“Half memoir, half travel, A Yank Back to England...is an absolutely wonderful book, not only about going home again but also about love and family and tradition and the passage of the years.”
—Michael Dirda, Pulitzer Prize-winning literary critic (Washington
To see the entire quote, click here.

Friday, October 30, 2009

Last of the currant jam

Lew busied himself making tea while Mum sorted out two jars of her better-than-Harrods jam. Marvelous. Mum did not think she would be able to make it anymore. Picking the berries had become a very hard chore for them both.
“All that bending. Too old for it now, son. Not worth it,” Lew explained.
“Still, never mind, eh?” Mum was happy to move on and leave jam-making behind, somewhat resilient to the limitations age placed upon her.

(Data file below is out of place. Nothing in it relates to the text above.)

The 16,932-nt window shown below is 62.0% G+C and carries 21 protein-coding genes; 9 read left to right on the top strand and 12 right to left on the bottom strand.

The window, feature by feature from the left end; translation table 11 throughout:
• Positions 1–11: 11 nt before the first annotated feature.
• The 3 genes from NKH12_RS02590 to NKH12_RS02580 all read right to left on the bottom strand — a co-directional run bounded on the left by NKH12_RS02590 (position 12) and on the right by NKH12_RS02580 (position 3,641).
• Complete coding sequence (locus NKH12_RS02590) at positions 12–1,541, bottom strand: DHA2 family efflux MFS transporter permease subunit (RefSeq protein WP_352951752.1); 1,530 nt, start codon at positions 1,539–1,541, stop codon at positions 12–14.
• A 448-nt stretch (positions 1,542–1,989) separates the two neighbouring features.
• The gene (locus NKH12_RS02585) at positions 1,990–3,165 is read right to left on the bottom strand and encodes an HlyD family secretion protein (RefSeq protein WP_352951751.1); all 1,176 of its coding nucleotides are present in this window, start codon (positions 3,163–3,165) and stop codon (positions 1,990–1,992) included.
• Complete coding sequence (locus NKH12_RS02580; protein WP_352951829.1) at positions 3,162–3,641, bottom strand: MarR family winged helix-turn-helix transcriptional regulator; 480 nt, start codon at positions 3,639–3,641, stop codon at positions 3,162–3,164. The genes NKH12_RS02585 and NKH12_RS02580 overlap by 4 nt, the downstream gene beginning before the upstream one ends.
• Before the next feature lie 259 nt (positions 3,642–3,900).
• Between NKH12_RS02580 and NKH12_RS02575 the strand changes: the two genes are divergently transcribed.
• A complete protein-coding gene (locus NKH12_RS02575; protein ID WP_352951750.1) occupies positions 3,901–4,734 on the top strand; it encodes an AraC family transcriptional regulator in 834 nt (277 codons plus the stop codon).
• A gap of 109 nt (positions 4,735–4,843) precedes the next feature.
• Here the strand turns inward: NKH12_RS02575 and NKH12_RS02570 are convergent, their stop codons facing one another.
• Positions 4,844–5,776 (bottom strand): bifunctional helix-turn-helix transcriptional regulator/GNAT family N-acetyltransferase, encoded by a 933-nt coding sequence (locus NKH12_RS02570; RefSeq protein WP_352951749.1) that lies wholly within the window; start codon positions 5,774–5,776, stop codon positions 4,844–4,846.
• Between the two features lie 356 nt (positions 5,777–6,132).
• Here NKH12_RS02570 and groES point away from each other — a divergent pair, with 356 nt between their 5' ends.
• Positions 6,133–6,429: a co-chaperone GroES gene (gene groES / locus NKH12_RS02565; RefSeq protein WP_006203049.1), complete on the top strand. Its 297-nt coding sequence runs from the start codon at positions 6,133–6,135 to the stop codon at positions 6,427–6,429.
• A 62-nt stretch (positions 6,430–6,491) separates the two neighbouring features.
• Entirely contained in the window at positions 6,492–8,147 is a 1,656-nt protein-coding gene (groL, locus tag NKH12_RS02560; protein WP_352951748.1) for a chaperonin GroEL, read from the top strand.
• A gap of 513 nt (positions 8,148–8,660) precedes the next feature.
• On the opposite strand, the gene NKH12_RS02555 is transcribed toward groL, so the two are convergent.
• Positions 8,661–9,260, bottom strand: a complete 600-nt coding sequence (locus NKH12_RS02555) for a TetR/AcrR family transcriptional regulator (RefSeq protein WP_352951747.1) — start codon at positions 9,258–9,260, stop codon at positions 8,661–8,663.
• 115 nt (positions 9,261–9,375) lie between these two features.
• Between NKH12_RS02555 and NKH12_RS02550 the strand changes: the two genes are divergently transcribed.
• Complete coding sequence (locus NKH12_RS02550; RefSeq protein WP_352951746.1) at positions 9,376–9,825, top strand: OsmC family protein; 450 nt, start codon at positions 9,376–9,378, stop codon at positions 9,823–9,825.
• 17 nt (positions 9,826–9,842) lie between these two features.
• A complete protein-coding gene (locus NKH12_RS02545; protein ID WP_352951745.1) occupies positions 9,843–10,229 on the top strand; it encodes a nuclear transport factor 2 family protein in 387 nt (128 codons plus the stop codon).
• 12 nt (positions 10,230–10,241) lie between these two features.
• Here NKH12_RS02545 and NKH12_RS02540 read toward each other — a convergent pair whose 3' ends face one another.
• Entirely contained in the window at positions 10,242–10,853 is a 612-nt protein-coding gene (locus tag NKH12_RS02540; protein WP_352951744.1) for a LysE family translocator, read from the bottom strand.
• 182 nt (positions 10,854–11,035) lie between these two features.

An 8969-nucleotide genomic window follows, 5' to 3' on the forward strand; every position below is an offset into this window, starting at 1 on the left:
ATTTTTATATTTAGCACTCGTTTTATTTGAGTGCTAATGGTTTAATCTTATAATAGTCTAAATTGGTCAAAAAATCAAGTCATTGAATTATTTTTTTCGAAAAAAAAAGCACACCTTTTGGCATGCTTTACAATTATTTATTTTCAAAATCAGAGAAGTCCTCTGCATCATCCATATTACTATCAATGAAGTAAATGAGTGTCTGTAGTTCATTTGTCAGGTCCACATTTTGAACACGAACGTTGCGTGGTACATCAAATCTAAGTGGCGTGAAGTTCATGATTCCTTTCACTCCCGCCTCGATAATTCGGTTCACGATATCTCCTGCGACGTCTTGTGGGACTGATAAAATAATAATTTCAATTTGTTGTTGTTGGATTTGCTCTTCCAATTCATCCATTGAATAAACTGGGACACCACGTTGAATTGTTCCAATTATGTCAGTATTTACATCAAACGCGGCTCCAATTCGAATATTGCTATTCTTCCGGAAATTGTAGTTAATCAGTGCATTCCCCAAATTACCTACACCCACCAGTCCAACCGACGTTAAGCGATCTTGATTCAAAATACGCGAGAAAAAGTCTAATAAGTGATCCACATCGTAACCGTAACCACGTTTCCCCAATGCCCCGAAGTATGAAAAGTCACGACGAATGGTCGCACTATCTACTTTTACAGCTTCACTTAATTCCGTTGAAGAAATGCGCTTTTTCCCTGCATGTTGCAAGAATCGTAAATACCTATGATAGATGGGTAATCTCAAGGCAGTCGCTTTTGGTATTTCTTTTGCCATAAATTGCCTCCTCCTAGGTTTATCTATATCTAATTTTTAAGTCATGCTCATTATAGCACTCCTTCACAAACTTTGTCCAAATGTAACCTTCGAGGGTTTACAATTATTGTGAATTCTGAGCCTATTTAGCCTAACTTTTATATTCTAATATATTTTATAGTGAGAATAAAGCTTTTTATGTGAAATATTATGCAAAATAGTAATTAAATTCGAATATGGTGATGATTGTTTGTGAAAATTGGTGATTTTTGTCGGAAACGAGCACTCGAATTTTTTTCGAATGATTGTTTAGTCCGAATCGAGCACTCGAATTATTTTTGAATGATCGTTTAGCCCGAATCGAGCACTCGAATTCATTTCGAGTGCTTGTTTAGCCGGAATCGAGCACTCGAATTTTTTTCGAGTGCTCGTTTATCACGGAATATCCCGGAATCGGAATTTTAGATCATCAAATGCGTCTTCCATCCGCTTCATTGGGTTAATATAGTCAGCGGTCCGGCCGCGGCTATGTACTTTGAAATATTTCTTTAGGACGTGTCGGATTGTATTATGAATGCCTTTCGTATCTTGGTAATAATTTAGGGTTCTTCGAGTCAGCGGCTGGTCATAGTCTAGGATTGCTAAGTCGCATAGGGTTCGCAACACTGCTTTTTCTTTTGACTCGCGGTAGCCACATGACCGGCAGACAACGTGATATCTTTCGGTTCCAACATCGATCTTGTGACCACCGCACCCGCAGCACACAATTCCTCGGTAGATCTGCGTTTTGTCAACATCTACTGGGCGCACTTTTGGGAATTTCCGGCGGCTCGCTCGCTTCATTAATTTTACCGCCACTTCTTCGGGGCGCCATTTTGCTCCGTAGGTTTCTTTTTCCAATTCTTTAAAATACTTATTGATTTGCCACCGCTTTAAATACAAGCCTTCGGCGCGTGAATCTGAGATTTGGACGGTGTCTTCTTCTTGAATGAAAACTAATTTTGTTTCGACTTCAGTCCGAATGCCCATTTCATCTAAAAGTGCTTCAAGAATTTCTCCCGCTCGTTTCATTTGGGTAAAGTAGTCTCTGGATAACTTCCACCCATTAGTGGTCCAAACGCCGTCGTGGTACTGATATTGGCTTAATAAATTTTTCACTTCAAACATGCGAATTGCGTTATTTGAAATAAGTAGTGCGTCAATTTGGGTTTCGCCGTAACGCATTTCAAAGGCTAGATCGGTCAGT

“How’s the blackcurrant bush doing?” I inquired, smiling, trying to make conversation, trying to ignore what Lew was saying.
“Bigger than ever. Running wild it is, right, Jessie?”
“But who can pick ‘em?” she said, again with a slight nervous laugh.
I admired the two jars Mum had given to us. The tops were covered in parchment paper and tied with string. I held them up and studied them like bottles of fine wine, the last of the vintage.


Michelloui said...

Lovely writing! I like her resilience to aging. My Essex inlaws make chutney with things from their allotment (green toms, apples, etc). A scene like this youve described is fast approaching for them.

Amy said...

If she can get somebody to pick 'em for her, maybe she'll still be willing to make jam... homemade jam is the best.